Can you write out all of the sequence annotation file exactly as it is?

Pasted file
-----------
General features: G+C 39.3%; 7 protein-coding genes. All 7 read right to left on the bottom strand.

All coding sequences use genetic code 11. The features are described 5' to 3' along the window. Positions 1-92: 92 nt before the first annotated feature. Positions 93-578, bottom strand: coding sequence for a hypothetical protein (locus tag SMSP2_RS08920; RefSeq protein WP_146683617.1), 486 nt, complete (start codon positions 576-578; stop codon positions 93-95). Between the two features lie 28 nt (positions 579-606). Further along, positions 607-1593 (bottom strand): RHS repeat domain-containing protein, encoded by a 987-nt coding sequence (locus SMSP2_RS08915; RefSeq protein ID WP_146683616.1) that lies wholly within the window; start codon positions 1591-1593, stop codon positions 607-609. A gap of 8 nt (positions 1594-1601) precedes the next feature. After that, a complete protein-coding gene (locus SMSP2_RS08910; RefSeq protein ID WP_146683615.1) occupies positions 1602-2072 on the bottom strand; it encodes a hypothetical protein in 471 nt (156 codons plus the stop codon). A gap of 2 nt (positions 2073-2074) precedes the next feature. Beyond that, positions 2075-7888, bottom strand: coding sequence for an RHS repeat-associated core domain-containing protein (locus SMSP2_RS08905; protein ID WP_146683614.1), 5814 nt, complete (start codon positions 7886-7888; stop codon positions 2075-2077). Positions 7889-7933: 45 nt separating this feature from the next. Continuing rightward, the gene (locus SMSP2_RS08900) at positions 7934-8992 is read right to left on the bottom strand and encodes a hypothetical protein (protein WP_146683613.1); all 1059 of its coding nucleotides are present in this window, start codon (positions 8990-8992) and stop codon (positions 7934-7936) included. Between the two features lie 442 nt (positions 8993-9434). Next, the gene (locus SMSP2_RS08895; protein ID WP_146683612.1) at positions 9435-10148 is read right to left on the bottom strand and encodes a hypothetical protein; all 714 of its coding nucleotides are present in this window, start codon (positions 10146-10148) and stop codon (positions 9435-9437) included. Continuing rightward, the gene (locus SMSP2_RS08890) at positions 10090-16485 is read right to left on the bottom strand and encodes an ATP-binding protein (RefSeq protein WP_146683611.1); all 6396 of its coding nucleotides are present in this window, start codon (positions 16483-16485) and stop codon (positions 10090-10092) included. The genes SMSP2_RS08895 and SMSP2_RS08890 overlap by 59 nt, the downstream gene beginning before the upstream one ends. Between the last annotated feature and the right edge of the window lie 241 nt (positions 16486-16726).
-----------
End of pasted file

General features: G+C 39.3%; 7 protein-coding genes. All 7 read right to left on the bottom strand.

All coding sequences use genetic code 11. The features are described 5' to 3' along the window. Positions 1-92: 92 nt before the first annotated feature. Positions 93-578, bottom strand: coding sequence for a hypothetical protein (locus tag SMSP2_RS08920; RefSeq protein WP_146683617.1), 486 nt, complete (start codon positions 576-578; stop codon positions 93-95). Between the two features lie 28 nt (positions 579-606). Further along, positions 607-1593 (bottom strand): RHS repeat domain-containing protein, encoded by a 987-nt coding sequence (locus SMSP2_RS08915; RefSeq protein ID WP_146683616.1) that lies wholly within the window; start codon positions 1591-1593, stop codon positions 607-609. A gap of 8 nt (positions 1594-1601) precedes the next feature. After that, a complete protein-coding gene (locus SMSP2_RS08910; RefSeq protein ID WP_146683615.1) occupies positions 1602-2072 on the bottom strand; it encodes a hypothetical protein in 471 nt (156 codons plus the stop codon). A gap of 2 nt (positions 2073-2074) precedes the next feature. Beyond that, positions 2075-7888, bottom strand: coding sequence for an RHS repeat-associated core domain-containing protein (locus SMSP2_RS08905; protein ID WP_146683614.1), 5814 nt, complete (start codon positions 7886-7888; stop codon positions 2075-2077). Positions 7889-7933: 45 nt separating this feature from the next. Continuing rightward, the gene (locus SMSP2_RS08900) at positions 7934-8992 is read right to left on the bottom strand and encodes a hypothetical protein (protein WP_146683613.1); all 1059 of its coding nucleotides are present in this window, start codon (positions 8990-8992) and stop codon (positions 7934-7936) included. Between the two features lie 442 nt (positions 8993-9434). Next, the gene (locus SMSP2_RS08895; protein ID WP_146683612.1) at positions 9435-10148 is read right to left on the bottom strand and encodes a hypothetical protein; all 714 of its coding nucleotides are present in this window, start codon (positions 10146-10148) and stop codon (positions 9435-9437) included. Continuing rightward, the gene (locus SMSP2_RS08890) at positions 10090-16485 is read right to left on the bottom strand and encodes an ATP-binding protein (RefSeq protein WP_146683611.1); all 6396 of its coding nucleotides are present in this window, start codon (positions 16483-16485) and stop codon (positions 10090-10092) included. The genes SMSP2_RS08895 and SMSP2_RS08890 overlap by 59 nt, the downstream gene beginning before the upstream one ends. Between the last annotated feature and the right edge of the window lie 241 nt (positions 16486-16726).